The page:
Alumni Spotlight: Teresa Tianyi You

An undergraduate student studying Surveying and Geomatics Engineering. Loves to experience new things & immerse herself in different cultures. Spare-time traveller, having been to 11 countries across 5 continents and wanting to do more.


Why did you choose this program?

I chose IVHQ Romania (local organization - Care2travel) because firstly I haven't been to the East part of Europe before and would really like to go there for its beautiful scenery and rich history. Also, at that time, I was having winter holiday, so it was a great opportunity to do some volunteering instead of staying in the comfort zone back home :)

It's my second time to volunteer with IVHQ, so personally I’ve more or less had an idea of how volunteering can shape or impact both the community and the volunteers themselves with however little effort in a big picture it seems for each individual - previous volunteering makes me think that, throughout the whole process, it's great to feel that the practical tasks that I am doing is actually helping and moving the whole process forward, and it's even better when considered every volunteer is reaching out and together it results in great & amazing changes to the local people and community. I was somehow content and happy with this type of experience from my perspective, so I decided to do it again and will continue to do more in the future.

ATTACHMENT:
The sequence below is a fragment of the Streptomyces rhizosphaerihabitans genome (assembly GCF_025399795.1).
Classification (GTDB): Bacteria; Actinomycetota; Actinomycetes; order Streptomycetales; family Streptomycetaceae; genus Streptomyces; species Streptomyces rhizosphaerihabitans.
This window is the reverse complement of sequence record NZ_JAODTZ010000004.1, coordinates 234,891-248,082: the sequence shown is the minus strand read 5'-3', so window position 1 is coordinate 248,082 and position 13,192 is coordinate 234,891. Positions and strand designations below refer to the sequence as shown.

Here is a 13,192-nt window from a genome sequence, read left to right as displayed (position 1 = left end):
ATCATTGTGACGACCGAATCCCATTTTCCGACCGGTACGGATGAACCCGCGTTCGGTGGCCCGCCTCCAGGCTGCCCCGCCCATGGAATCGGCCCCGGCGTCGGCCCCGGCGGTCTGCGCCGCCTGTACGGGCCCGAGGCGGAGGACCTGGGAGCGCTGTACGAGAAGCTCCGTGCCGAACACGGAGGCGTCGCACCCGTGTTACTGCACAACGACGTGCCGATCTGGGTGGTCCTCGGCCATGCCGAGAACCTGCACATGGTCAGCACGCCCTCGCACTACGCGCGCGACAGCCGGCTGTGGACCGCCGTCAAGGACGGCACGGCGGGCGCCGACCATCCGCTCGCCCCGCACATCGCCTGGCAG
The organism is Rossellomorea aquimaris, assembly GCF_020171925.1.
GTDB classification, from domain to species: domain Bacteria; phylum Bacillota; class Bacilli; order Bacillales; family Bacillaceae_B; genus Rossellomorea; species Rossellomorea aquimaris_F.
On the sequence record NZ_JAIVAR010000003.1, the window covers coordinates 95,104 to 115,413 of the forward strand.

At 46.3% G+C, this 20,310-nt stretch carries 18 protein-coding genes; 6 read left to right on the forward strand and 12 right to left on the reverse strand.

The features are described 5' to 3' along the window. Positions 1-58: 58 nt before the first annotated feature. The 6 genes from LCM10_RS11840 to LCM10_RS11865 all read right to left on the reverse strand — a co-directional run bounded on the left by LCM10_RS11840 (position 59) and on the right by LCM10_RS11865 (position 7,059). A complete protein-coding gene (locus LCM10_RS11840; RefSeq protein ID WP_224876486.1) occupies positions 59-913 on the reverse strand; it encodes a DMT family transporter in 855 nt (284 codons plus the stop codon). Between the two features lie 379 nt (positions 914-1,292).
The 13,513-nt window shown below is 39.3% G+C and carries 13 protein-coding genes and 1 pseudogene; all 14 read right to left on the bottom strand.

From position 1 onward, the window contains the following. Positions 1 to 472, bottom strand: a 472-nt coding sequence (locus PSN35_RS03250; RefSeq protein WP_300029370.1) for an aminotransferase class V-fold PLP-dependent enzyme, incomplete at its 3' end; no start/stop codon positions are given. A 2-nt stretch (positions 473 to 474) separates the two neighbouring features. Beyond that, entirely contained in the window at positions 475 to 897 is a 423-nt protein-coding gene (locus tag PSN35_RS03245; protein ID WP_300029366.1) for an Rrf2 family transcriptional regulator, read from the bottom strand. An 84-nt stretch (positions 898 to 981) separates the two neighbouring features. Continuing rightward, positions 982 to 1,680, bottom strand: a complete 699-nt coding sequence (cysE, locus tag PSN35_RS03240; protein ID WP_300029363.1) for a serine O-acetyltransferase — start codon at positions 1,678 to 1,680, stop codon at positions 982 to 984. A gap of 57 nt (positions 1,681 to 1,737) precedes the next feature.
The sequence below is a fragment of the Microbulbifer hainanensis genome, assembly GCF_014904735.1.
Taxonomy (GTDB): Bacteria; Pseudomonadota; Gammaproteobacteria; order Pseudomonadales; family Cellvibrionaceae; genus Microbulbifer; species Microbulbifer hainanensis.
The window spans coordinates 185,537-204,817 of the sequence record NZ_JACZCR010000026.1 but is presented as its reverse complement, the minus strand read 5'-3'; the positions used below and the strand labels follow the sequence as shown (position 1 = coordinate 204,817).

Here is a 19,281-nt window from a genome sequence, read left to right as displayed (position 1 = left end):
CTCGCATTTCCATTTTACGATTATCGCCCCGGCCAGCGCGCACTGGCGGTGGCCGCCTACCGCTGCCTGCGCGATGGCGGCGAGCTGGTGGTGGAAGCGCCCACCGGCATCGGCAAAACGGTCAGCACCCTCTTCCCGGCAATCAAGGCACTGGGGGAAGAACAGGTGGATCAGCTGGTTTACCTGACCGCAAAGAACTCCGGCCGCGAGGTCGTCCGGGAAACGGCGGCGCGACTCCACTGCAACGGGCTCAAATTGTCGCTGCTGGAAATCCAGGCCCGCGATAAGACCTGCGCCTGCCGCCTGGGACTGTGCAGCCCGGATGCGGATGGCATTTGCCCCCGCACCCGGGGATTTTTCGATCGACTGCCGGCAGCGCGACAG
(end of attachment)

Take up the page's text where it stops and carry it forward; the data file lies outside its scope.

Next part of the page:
Furthermore, IVHQ, as the volunteer agency, guarantees safety and sends volunteers to trusted local non-profit organizations. In this case is Care2travel, which aims to place volunteers in the appropriate positions to meet local practical needs. Therefore, safety, trustworthy, non-profit, value, etc., these are all reasons of many when I decide where to volunteer, which is also why I chose this program.

What did your program provider assist you with, and what did you have to organize on your own?

IVHQ assisted me with pre-departure material through a list of steps by email, which was very organized and helped me better prepare the trip.

The local organization C2T provided airport pick-up, accommodation, meals, Hungarian lessons, the cultural tour in neighboring areas and many activities & interactions with the local community.

Well, I didn't have much to organize on my own, apart from booking flights and obtaining a background check, so it was quite smooth to get everything ready before leaving.

What is one piece of advice you'd give to someone going on your program?

For someone going on this program, I would say to learn the language as much as possible will be super helpful if your program involves interaction & communication with the local (Miercurea Ciuc (HU:Csikszereda) is a Hungarian-majority speaking region).

Hungarian is a little bit like Finnish and it’s unlike the other languages I’ve learnt before; still, it takes time to practice and isn’t an easy language to get hold of in a short period of time. But still, picking up a few words, I find it more convenient and advantageous during my stay in all sorts of ways.

What does an average day/week look like as a participant of this program?